Semiconductors, or “silicon chips,” are an essential component in a vast array of electronic equipment with applications in everything from computers, to cars, to mobile phones—right down to identifying lost pets!

A semiconductor performs an electronic function and consists of two or more layers, containing material forming a fixed pattern. The design of the pattern or arrangement of patterns is known as the semiconductor topography. The topography or design of any semiconductor product is a form of intellectual property rights, the use of which needs to be protected by law. In 1984 the Semiconductor Chip Protection Act of 1984 (the SCPA) was enacted as law to protect the topography of semiconductor chips. The SCPA is neither a copyright or patent law, but is in a class by itself ―a sui generis law containing some similarities to both copyright and patent law while being entirely distinct from either.

Obtaining semiconductor topography protection under SCPA requires submitting an application with a clear and thorough description of the topography of the chip, identifying material—typically a graphic or photographic depiction of the chip’s layers, along with its specifications― which must be examined by the Patent Office and undergo a national and international screening. The registration must be completed within two years of the first commercial use of the chip.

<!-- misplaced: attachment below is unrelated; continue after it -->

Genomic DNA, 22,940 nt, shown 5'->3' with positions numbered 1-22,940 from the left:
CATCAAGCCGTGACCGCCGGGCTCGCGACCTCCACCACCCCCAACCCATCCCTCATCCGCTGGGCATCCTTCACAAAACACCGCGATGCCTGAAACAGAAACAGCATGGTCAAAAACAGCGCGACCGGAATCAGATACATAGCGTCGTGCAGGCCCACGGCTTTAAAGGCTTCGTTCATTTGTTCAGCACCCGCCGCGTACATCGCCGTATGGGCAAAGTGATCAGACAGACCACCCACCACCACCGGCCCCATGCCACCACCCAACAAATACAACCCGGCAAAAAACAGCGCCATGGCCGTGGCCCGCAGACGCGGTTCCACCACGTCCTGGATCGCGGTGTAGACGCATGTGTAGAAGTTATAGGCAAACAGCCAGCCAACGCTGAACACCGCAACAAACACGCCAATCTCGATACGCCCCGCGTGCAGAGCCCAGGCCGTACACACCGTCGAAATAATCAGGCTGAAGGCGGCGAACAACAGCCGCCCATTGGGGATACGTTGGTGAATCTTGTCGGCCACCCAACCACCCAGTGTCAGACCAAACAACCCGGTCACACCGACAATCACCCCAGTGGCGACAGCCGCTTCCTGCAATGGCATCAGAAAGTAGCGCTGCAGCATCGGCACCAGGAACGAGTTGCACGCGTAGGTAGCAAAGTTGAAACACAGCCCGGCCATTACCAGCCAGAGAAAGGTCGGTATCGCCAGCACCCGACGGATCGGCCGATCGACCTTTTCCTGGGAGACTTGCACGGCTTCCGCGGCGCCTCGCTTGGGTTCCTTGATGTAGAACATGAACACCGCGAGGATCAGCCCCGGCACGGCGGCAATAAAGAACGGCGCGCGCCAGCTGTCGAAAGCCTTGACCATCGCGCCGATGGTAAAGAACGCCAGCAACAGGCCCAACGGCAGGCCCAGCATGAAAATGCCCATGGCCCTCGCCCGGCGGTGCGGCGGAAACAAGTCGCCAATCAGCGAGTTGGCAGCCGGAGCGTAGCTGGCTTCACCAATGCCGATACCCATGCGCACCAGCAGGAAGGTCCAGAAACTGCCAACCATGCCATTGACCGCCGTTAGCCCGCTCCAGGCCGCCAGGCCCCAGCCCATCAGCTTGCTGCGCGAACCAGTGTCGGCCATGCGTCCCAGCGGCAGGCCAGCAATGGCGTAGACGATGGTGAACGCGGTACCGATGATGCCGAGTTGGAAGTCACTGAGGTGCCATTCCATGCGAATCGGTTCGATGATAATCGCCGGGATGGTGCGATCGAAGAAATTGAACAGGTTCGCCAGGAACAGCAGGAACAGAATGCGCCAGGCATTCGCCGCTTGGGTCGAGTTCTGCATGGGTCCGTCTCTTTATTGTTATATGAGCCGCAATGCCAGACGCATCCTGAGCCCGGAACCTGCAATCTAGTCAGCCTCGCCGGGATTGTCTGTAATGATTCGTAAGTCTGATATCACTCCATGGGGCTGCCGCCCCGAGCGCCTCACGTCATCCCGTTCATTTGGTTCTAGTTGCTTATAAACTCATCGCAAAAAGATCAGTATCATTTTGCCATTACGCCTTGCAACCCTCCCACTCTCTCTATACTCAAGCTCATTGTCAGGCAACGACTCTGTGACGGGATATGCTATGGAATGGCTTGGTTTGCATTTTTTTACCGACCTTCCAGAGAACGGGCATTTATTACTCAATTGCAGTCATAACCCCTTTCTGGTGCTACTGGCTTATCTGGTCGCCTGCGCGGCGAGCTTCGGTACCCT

The SCPA confers rights to the “mask work,” defined by the Act as “a series of related images, however fixed or encoded (1) having or representing the predetermined three-dimensional pattern of metallic, insulating, or semiconductor material present or removed from the layers of a semiconductor chip product; and (2) in which series the relation of the images to one another is that each image has the pattern of the surface of one form of the semiconductor chip product.” The protection lasts for a period of ten years, allowing the owner to sue for infringement in a federal district court during that time. The owner’s rights include the right to reproduce the mask work, to import or distribute a semiconductor chip product containing the mask work, and to induce or knowingly to cause another person to do either of the above.

The SPCA protects the chip’s topography only; its functionality must be protected by patent, while the information stored in the chip is protected by copyright.

If you have designed a chip and want to avoid illegal copies, contact the intellectual property law firm of Yee & Associates in Dallas Texas to assist with the registration process. All attorneys at the Yee firm are licensed and registered to practice before the United States Patent and Trademark Office.